“The stock market has always seen outsized returns leading up to its eventual crash, and we think this time will be no exception.” –Savita Subramanian, Bank of America Equity Strategist
As volatile as global governments seem to be at the moment, one thing remains consistent: the stock market is climbing. Across the board last week, analysts began raising their yearly targets for the S&P 500 Index. However, what goes up must come down. Many financial experts agree that the stocks are overvalued, and a stock market crash is on the horizon.
Bull Market’s Final Rally
Bank of America increased their 2017 year-end estimate from 2,300 to 2,450 based on the market’s performance since December. Equity strategist Savita Subramanian leads Bank of America’s U.S. team. “We raise our 2017 year-end target to 2,450 to reflect increasing likelihood we are entering a typical end-of-bull-market rally,” Subramanian states in a note acquired by Bloomberg. “The stock market has always seen outsized returns leading up to its eventual crash, and we think this time will be no exception.”
Regarding this current trend of overconfident investors, Julie Verhage and Sid Verma of Bloomberg.com believe that it is setting stocks up to “race past fair value.” They have gathered compelling evidence to support this hypothesis, including Bank of America’s sell side indicator chart, which is “a contrarian measure of bullishness on Wall Street.” The data “places the odds of a rally in the S&P 500 at nearly 100 percent, perhaps to the tune of a 22 percent surge over the next year.”
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Subramanian references this chart in the note when stating that “Historically, when our indicator has been this low or lower, total returns over the subsequent 12 months have been positive 94 percent of the time, with median 12-month returns of 22 percent.”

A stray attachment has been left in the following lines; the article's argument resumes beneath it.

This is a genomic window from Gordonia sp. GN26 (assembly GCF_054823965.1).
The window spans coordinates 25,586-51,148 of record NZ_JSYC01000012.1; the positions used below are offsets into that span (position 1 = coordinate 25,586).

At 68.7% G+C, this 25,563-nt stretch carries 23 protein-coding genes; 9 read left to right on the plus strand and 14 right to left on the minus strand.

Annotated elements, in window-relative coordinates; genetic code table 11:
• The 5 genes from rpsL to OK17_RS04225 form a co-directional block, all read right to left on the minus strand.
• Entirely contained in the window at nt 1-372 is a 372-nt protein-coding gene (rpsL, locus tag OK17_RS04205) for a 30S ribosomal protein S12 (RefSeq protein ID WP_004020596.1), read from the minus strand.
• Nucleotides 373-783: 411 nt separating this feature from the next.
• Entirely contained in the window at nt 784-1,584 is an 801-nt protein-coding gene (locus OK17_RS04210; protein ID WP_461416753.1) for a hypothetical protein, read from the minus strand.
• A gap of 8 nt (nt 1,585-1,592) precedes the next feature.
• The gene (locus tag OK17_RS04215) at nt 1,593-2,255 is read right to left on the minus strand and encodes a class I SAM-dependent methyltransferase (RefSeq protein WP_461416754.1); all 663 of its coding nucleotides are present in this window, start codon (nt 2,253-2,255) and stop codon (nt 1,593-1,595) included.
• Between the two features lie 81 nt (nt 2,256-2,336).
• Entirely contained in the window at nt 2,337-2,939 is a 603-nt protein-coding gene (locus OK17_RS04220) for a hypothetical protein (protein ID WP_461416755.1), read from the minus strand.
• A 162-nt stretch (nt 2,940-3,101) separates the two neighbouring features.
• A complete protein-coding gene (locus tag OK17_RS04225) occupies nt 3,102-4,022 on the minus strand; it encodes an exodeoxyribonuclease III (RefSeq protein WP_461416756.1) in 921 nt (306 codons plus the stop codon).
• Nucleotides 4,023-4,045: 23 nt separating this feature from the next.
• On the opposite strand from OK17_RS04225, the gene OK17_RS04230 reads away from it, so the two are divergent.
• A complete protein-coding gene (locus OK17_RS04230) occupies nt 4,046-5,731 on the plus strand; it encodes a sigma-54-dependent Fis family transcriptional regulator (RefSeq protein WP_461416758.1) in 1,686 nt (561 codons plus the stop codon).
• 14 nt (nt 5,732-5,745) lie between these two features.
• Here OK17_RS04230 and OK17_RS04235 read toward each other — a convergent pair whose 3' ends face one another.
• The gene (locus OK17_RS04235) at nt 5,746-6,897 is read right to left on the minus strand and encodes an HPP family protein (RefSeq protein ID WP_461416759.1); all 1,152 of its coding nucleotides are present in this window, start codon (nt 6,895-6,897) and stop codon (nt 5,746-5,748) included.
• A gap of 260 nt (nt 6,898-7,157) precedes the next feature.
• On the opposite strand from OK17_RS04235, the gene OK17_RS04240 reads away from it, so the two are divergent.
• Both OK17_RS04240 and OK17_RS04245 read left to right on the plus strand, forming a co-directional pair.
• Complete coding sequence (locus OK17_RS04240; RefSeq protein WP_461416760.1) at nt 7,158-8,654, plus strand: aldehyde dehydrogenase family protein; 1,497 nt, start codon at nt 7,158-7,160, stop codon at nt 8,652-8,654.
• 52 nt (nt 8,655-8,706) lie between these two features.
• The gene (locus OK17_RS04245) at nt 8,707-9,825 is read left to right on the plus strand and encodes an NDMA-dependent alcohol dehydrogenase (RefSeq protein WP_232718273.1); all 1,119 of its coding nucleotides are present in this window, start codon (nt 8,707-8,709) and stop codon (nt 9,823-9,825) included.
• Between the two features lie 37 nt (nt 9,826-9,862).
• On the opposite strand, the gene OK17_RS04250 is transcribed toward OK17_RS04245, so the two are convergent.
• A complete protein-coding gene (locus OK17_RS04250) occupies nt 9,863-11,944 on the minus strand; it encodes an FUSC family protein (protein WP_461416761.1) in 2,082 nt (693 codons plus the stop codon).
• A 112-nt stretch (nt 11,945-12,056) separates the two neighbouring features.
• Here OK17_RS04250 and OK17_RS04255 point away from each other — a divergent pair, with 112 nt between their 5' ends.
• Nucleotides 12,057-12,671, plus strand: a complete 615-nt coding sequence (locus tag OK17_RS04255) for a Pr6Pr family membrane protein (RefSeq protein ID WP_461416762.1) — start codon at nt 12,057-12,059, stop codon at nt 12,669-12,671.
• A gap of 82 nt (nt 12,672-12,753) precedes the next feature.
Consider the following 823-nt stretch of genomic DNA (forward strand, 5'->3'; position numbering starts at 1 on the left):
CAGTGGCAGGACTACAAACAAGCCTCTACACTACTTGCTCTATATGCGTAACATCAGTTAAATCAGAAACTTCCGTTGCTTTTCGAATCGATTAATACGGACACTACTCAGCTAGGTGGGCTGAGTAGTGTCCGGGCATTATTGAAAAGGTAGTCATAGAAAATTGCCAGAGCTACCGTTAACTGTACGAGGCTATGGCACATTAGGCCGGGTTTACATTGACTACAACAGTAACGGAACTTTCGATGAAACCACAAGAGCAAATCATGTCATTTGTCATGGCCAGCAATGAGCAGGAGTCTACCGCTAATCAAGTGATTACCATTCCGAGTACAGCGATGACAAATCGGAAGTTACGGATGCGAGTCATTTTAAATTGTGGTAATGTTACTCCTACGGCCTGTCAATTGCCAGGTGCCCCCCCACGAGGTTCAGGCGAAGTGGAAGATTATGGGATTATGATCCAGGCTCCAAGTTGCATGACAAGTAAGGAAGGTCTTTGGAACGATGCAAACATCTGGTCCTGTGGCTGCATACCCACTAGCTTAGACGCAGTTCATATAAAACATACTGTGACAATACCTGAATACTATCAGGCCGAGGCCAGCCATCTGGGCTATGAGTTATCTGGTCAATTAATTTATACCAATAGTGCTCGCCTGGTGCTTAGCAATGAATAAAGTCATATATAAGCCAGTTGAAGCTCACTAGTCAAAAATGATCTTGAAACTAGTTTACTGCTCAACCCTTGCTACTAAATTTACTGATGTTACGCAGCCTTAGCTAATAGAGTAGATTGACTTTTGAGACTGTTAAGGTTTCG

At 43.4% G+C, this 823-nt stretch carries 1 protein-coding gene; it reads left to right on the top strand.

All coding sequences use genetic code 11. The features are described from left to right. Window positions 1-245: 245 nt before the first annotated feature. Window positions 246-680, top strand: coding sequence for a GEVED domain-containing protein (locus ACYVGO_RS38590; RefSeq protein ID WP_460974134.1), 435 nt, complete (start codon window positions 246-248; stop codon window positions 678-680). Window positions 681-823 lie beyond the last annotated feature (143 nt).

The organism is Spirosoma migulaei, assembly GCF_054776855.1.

Stock Market Overvalued
The near certainty of this data has strategists everywhere increasing their targets for the S&P 500 Index, which is traditionally used as an indicator of the market as a whole.
Bank of America does not mince words when discussing what these types of overvaluations could mean for the market. Verhage and Verma summarize the stance of Bank of America strategists: “High valuations, elevated corporate leverage, rising inflows into equity funds, a lower equity risk premium, and U.S. policy uncertainty all set the stage for potential volatility in the asset class over spring and summer.” In other words, investors may want to rethink their view of the stock market and to make sure their portfolios remain diversified to reduce risk.
Traditionally seen as a safe haven investment, gold can balance a portfolio in order to protect against volatility in the market. It is also worth noting that when stocks seem to be overvalued, gold tends to be undervalued, presenting a great buying opportunity.
Subramanian and the team at Bank of America agree. “There is a wide and binary range of outcomes, and we think investors are better served thinking about the risk-reward of stocks rather than an absolute target.”